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Now like a mighty wind they raise to heaven the voice of song,
9 Or like harmonious thunderings the seats of heaven among: Beneath them sit the agèd men, wise guardians of the poor. Then cherish pity, lest you drive an angel from your door.
ON AN ANTIQUE GEM BEARING THE HEADS OF
PERICLES AND ASPASIA.
When Athens was the land of fame;
When each was like a living flame;
His sovereignty was held or won :
Loved—but as freemen love alone,
Then eloquence first flashed below;
A woman sits with eye sublime,-
But, if their solemn love were crime,
He perished, but his wreath was won
He perished in his height of fame; Then sunk the cloud on Athens' sun,
Yet still she conquered in his name.
And feed his sacred flame.
Beside the ruined tower.
My own dear Genevieve !
Amid the lingering light.
The songs that make her grieve.
That ruin wild and hoary.
She listened with a flitting blush,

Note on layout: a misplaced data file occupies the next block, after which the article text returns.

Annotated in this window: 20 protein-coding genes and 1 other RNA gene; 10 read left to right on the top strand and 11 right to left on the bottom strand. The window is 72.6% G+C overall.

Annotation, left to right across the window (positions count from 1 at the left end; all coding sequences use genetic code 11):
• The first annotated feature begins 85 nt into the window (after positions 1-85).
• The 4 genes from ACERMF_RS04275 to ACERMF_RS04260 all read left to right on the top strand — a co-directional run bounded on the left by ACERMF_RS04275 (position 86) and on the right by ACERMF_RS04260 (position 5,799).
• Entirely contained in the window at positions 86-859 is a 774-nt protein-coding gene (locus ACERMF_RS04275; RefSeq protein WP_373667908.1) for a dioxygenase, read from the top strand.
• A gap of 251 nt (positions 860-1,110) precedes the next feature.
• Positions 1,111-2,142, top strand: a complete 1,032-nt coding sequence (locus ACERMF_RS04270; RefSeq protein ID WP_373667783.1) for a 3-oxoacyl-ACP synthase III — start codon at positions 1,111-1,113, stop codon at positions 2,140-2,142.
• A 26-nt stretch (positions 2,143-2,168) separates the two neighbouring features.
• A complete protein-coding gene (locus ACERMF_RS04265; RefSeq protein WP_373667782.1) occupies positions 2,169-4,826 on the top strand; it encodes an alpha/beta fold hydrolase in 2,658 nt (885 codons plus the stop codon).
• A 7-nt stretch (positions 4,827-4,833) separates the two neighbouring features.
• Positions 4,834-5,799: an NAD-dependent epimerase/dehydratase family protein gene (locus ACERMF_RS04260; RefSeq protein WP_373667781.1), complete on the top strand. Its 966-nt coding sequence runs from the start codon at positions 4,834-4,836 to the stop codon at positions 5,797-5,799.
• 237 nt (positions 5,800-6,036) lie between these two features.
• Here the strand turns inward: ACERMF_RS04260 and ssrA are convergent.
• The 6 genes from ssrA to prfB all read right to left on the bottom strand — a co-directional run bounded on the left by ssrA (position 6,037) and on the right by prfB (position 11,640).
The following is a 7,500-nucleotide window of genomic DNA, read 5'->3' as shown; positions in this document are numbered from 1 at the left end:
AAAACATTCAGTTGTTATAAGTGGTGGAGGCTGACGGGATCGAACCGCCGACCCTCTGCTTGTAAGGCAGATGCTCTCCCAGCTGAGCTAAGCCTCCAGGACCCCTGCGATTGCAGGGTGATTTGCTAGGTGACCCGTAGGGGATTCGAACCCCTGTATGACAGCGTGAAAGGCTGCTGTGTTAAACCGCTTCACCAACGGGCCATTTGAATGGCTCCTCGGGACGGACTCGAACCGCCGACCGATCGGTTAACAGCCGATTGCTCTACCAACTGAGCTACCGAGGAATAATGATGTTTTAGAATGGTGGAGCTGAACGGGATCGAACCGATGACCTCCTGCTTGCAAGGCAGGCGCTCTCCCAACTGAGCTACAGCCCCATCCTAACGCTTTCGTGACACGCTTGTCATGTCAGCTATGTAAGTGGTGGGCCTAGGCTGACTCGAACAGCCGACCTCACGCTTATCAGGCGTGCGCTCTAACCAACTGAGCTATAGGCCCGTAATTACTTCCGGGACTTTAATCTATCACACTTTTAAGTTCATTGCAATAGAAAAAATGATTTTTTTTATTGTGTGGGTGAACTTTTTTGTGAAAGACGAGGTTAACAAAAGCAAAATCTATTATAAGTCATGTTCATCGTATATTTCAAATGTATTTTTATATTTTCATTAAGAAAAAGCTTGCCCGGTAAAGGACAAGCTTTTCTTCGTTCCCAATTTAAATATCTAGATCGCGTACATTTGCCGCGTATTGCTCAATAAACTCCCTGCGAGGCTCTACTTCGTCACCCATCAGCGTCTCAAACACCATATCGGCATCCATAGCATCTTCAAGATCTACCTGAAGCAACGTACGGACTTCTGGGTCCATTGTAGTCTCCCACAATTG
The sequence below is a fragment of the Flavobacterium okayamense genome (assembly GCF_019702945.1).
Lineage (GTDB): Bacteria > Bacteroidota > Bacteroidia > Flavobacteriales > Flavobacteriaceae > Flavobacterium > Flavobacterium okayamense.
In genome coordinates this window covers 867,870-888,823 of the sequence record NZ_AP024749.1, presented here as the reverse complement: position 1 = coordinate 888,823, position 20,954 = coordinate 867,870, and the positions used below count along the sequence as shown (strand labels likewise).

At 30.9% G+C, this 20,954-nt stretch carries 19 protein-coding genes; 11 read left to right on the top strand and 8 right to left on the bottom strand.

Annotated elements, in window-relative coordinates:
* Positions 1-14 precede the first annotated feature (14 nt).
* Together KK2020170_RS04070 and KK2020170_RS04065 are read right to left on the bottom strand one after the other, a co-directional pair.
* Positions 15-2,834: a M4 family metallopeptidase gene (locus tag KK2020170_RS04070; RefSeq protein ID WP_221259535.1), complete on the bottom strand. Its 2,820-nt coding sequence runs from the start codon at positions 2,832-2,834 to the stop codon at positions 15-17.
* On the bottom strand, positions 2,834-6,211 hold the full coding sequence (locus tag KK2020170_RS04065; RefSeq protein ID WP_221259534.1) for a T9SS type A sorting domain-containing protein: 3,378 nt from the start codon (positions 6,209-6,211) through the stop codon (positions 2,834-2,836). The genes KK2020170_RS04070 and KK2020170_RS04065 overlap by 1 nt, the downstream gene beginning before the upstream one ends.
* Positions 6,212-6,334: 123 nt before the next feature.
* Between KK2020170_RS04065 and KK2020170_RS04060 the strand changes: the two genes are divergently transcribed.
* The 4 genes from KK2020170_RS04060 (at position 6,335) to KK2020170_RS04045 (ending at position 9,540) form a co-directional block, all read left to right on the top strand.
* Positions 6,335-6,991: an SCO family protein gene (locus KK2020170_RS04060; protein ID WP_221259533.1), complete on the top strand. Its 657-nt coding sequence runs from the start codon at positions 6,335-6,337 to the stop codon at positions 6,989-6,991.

But gaze upon her face.
The Lady of the Land.
Interpreted my own.
Too fondly on her face.
Nor rested day nor night;
In green and sunny glade,-
This miserable Knight!
The Lady of the Land ;
And how she wept, and clasped his knees,
The scorn that crazed his brain ;
And that she nursed him in a cave;
A dying man he lay ;-
Disturbed her soul with pity!
The rich and balmy eve;
Subdued and cherished long !
I heard her breathe my name.
She fled to me and wept.
And gazed upon my face.
'Twas partly love, and partly fear, And partly 'twas a bashful art, That I might rather feel, than see,
The swelling of her heart.
I calmed her fears, and she was calm,
95 My bright and beauteous Bride.
Samuel Taylor Coleridge.
SHE WALKS IN BEAUTY.
She walks in beauty, like the night
Of cloudless climes and starry skies; And all that's best of dark and bright
Meet in her aspect and her eyes : Thus mellowed to that tender light
Which heaven to gaudy day denies.
One shade the more, one ray the less,
Had half impaired the nameless grace, Which waves in every raven tress,
Or softly lightens o'er her face ; Where thoughts serenely sweet express,
How pure, how dear their dwelling-place.
And on that cheek, and o'er that brow,
So soft, so calm, yet eloquent,
But tell of days in goodness spent,